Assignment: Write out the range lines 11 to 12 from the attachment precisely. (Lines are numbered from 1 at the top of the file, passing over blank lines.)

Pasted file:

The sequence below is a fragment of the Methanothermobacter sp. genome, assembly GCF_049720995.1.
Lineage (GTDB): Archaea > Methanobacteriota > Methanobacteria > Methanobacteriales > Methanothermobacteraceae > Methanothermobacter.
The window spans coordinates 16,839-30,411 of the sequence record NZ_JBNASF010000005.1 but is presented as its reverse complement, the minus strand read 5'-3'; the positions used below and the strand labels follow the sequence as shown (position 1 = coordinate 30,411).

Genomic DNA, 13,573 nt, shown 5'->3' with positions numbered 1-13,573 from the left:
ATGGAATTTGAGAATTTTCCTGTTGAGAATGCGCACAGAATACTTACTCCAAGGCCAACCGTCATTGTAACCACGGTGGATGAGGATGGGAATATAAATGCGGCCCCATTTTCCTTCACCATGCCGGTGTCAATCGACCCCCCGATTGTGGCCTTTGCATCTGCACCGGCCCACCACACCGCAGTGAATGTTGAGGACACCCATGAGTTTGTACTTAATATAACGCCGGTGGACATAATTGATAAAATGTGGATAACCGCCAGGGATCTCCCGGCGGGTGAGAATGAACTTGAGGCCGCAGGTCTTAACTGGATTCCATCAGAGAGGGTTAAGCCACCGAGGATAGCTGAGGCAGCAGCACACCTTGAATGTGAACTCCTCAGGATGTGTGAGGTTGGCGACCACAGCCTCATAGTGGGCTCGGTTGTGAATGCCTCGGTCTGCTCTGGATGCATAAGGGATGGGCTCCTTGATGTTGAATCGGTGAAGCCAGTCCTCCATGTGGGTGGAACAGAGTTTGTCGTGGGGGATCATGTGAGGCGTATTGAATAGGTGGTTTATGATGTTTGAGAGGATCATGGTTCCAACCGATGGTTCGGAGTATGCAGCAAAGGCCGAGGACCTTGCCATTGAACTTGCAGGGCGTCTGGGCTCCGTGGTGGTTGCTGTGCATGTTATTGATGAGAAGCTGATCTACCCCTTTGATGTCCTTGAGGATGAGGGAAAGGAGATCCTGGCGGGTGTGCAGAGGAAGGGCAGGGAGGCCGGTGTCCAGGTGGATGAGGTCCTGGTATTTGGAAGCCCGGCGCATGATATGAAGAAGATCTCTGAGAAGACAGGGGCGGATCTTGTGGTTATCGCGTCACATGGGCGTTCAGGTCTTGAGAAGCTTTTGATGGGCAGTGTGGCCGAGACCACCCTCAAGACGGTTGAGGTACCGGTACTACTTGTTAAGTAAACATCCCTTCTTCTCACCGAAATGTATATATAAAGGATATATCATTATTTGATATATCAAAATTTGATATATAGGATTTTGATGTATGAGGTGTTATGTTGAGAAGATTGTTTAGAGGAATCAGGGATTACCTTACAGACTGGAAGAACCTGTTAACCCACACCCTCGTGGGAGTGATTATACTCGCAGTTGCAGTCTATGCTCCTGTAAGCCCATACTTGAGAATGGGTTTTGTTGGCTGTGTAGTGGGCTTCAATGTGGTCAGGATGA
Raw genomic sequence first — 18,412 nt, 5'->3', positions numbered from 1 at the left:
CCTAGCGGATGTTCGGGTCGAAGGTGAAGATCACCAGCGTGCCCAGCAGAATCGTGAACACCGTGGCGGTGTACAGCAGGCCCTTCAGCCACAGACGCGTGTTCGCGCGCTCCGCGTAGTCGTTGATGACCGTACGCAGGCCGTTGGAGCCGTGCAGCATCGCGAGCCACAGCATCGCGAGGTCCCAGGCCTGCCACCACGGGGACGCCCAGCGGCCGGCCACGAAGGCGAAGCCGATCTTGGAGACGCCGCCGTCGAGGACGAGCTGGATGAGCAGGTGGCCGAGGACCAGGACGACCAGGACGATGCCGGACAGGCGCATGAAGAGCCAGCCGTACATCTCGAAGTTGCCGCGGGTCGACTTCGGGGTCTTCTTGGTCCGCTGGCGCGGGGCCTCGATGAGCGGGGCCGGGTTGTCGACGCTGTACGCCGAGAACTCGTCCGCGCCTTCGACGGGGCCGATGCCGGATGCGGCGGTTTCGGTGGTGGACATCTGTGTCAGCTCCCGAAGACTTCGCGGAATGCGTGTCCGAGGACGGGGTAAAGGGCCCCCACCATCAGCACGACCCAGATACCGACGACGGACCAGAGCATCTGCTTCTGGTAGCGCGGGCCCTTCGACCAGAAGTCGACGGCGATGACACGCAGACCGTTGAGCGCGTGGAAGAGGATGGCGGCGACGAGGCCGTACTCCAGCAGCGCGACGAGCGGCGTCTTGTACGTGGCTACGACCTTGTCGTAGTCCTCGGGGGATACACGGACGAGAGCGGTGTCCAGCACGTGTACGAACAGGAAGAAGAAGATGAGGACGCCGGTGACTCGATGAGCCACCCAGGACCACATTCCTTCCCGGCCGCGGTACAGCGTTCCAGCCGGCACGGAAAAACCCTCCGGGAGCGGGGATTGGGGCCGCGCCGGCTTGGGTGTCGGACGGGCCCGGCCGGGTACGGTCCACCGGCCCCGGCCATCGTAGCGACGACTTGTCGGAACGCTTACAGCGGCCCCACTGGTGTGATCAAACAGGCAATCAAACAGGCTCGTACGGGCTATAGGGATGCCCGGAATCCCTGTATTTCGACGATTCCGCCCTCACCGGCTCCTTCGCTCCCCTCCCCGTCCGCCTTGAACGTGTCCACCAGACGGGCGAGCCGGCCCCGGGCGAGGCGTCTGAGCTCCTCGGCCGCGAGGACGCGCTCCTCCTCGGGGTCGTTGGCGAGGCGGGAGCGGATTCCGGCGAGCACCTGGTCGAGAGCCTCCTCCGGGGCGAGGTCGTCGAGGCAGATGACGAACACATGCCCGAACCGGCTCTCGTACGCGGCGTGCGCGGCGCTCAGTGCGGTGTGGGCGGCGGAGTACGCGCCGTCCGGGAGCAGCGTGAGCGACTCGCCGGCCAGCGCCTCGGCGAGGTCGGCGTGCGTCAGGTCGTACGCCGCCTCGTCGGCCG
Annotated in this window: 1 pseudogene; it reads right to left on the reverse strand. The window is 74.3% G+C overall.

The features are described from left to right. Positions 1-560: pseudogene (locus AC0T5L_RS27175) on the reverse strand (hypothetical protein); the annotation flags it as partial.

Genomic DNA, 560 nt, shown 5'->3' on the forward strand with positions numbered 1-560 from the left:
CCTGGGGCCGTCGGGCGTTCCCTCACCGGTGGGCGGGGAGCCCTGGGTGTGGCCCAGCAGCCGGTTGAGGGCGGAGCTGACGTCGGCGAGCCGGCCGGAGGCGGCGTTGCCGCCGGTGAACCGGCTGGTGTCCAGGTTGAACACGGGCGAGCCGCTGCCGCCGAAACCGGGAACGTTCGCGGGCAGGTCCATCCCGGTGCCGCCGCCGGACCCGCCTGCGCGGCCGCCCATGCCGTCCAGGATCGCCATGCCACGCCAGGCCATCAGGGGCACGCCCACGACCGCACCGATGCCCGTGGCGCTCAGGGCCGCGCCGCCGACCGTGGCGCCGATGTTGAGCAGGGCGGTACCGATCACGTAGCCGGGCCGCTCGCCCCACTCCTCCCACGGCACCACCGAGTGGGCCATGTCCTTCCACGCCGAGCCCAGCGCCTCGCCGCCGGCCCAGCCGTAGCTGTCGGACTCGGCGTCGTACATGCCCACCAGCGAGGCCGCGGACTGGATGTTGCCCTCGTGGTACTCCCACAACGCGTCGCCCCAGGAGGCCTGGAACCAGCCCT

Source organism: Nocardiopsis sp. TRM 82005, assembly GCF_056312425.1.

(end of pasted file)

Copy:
CCTGGGGCCGTCGGGCGTTCCCTCACCGGTGGGCGGGGAGCCCTGGGTGTGGCCCAGCAGCCGGTTGAGGGCGGAGCTGACGTCGGCGAGCCGGCCGGAGGCGGCGTTGCCGCCGGTGAACCGGCTGGTGTCCAGGTTGAACACGGGCGAGCCGCTGCCGCCGAAACCGGGAACGTTCGCGGGCAGGTCCATCCCGGTGCCGCCGCCGGACCCGCCTGCGCGGCCGCCCATGCCGTCCAGGATCGCCATGCCACGCCAGGCCATCAGGGGCACGCCCACGACCGCACCGATGCCCGTGGCGCTCAGGGCCGCGCCGCCGACCGTGGCGCCGATGTTGAGCAGGGCGGTACCGATCACGTAGCCGGGCCGCTCGCCCCACTCCTCCCACGGCACCACCGAGTGGGCCATGTCCTTCCACGCCGAGCCCAGCGCCTCGCCGCCGGCCCAGCCGTAGCTGTCGGACTCGGCGTCGTACATGCCCACCAGCGAGGCCGCGGACTGGATGTTGCCCTCGTGGTACTCCCACAACGCGTCGCCCCAGGAGGCCTGGAACCAGCCCT

Source organism: Nocardiopsis sp. TRM 82005, assembly GCF_056312425.1.